Google to retire the info: command, adds canonical information to URL Inspection Tool
Google URL inspection tool now shows the Google discovered canonical URL.
Info command. The info command, used in a syntax such as info:searchengineland.com, would return the canonical URL for a specific URL you entered using that info: syntax. The URL inspection tool will now show you the canonical URL for a URL you enter into it anyway. So Google said the info command is no longer needed.
Previously the info command showed not just the canonical URL view but also links to the cache, similar pages, links (which they also killed off), web pages from the site and matching terms. Google removed most of that data in November 2017.
Before November 2017 it looked like this:
After November 2017 it looked like this:
When is this happening? Soon the info command won’t return any results. “We’ve also changed URL Inspection tool so that it will display any Google-selected canonical for a URL, not just those for properties you manage in Search Console. With this change, we’re also retiring the info: command. This was an alternative way of discovering canonicals. It was relatively underused, and URL Inspection tool provides a more comprehensive solution to help publishers with URLs,” Google said.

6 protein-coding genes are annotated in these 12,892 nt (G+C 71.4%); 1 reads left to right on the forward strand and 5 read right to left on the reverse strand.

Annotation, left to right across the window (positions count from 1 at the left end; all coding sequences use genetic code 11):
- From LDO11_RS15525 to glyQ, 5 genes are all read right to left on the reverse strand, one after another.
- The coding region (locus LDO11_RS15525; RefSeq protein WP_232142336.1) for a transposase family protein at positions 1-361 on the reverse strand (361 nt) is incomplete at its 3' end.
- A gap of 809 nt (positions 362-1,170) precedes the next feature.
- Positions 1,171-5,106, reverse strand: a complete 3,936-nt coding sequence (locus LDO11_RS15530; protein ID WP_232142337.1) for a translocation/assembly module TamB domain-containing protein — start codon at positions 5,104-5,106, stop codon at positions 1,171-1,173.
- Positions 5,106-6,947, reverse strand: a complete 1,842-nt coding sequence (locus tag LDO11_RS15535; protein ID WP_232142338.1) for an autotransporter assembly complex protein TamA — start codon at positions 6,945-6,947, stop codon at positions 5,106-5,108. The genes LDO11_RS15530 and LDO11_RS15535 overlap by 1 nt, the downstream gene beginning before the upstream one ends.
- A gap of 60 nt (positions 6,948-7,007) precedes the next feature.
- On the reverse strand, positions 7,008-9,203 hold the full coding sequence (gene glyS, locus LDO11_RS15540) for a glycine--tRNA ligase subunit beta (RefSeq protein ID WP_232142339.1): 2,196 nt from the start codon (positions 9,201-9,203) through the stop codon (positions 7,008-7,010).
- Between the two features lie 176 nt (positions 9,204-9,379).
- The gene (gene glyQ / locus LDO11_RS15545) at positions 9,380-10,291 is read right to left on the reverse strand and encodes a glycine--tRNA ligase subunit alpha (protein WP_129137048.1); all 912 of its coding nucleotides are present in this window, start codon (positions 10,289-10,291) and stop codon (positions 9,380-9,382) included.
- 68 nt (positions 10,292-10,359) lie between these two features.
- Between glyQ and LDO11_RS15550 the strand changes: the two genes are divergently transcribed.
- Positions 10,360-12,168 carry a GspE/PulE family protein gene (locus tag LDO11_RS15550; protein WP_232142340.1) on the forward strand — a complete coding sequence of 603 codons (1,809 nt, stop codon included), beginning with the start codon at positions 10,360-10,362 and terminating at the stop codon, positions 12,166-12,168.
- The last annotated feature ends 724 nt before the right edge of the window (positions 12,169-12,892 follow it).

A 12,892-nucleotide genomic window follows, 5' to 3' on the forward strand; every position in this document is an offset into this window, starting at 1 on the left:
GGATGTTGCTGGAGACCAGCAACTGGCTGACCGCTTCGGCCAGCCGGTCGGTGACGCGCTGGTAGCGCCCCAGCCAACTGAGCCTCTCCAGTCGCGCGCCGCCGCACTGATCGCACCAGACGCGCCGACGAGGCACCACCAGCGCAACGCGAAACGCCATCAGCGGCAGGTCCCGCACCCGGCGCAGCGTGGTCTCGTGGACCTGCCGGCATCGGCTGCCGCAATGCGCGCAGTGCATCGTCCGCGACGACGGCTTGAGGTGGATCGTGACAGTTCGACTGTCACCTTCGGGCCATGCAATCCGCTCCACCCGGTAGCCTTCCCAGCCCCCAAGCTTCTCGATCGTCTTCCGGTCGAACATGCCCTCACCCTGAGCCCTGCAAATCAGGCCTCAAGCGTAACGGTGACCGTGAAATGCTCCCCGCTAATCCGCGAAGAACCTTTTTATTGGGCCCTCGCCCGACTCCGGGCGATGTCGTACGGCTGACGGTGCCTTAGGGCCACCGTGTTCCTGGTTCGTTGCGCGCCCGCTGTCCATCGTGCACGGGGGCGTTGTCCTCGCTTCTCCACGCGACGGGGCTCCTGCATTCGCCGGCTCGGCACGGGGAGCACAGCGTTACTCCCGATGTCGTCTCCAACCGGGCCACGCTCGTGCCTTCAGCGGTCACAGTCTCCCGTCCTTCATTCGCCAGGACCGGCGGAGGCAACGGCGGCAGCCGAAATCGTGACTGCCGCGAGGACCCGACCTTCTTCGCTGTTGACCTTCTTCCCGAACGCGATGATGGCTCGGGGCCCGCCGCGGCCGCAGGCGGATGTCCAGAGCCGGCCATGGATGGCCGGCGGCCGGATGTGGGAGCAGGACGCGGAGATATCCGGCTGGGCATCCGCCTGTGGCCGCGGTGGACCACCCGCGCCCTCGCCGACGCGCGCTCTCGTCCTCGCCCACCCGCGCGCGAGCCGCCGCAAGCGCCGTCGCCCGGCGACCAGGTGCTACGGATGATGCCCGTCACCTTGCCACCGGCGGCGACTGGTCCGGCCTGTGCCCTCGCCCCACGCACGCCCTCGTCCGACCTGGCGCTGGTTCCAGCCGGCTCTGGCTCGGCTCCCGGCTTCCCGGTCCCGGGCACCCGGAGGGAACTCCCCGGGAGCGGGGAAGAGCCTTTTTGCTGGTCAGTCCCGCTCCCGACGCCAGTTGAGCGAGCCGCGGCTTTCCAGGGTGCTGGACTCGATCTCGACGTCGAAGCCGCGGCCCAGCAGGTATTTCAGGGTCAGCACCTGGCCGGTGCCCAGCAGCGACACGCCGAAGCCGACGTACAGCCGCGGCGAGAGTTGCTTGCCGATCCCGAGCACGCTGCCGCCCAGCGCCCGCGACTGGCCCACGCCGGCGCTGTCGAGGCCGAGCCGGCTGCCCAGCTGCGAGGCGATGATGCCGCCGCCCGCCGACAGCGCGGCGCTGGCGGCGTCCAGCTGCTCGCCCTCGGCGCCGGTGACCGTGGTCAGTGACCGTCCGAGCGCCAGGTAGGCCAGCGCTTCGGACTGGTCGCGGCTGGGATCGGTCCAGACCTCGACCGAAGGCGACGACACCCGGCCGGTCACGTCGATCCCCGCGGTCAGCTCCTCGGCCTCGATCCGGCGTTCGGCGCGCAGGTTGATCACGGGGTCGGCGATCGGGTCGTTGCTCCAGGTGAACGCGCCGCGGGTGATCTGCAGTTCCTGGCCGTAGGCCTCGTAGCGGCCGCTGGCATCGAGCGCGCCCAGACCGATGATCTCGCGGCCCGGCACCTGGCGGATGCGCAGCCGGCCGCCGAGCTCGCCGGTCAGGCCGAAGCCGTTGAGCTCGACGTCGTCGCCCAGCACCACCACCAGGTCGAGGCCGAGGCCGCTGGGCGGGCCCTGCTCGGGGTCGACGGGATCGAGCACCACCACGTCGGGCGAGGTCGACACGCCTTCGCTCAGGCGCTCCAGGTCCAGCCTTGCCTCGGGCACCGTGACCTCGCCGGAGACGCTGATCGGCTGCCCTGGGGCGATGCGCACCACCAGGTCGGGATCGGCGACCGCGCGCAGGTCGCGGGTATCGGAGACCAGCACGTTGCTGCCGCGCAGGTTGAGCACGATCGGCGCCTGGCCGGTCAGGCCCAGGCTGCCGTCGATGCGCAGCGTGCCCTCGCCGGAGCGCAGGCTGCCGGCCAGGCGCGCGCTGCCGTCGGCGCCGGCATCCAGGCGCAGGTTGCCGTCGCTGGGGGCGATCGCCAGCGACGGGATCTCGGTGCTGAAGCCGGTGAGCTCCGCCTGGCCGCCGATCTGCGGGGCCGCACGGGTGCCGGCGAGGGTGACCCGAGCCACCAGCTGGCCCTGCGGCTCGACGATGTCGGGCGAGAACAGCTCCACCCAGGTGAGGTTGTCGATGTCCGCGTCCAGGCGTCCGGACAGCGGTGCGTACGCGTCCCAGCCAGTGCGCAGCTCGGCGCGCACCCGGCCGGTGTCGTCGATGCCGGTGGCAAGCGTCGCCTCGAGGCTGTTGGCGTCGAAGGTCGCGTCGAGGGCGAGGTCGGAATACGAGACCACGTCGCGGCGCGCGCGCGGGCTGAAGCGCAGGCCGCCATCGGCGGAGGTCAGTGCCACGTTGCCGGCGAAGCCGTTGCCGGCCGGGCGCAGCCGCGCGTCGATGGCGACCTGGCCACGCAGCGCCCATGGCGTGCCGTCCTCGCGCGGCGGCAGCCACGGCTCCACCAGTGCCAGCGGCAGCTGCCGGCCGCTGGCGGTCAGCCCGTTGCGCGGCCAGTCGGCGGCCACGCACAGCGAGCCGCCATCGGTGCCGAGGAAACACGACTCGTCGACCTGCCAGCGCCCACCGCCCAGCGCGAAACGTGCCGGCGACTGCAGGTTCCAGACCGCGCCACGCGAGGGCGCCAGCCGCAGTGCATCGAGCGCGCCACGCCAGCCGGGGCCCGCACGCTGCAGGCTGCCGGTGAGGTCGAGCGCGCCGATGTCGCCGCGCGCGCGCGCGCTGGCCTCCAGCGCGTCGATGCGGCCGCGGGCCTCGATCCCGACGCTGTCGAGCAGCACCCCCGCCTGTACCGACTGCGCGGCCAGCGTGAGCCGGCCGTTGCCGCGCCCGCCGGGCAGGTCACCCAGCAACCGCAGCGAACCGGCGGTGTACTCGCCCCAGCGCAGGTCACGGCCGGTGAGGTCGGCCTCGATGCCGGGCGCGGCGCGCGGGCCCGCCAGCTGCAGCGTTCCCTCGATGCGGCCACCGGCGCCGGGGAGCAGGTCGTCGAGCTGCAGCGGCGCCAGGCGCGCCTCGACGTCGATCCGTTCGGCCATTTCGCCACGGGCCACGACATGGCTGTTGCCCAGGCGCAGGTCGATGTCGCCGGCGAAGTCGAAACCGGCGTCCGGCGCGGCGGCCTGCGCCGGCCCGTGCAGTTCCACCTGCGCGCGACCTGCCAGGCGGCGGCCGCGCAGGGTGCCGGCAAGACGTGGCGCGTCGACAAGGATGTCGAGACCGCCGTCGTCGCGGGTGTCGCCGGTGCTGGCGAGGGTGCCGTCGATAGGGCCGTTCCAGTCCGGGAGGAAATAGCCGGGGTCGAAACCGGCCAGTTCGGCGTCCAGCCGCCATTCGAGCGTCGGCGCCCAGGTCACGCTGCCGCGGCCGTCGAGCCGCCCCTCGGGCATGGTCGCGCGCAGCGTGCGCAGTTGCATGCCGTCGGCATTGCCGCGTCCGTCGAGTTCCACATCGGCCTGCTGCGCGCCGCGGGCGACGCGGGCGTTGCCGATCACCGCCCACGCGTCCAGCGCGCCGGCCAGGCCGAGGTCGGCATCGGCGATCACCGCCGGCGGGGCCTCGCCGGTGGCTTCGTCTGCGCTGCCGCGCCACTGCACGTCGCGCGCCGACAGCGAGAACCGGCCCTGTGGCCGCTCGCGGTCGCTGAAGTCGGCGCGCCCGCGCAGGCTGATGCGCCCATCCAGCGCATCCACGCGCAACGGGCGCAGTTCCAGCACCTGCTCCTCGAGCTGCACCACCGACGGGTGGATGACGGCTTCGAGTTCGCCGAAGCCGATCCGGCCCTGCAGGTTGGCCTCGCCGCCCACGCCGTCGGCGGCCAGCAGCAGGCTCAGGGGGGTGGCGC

Canonical section in URL Inspection tool. Now when you run a URL in the URL Inspection tool it will show you the user-declared canonical and the Google-selected canonical. The Google selected canonical is the URL selected by Google as the authoritative version of this page. Other versions can be served in search results, depending on factors such as the user’s device type or language. This is not available in the live test, as Google selects a canonical URL only after a page is indexed.
Here is a screenshot:
Why it matters. Now to see which URL Google thinks is the canonical URL, you need to have verified access to the site in Google Search Console and plug that URL into the URL Inspection tool. Previously, you were able to use the info command in the public Google search box.
For more details, see the Google blog post.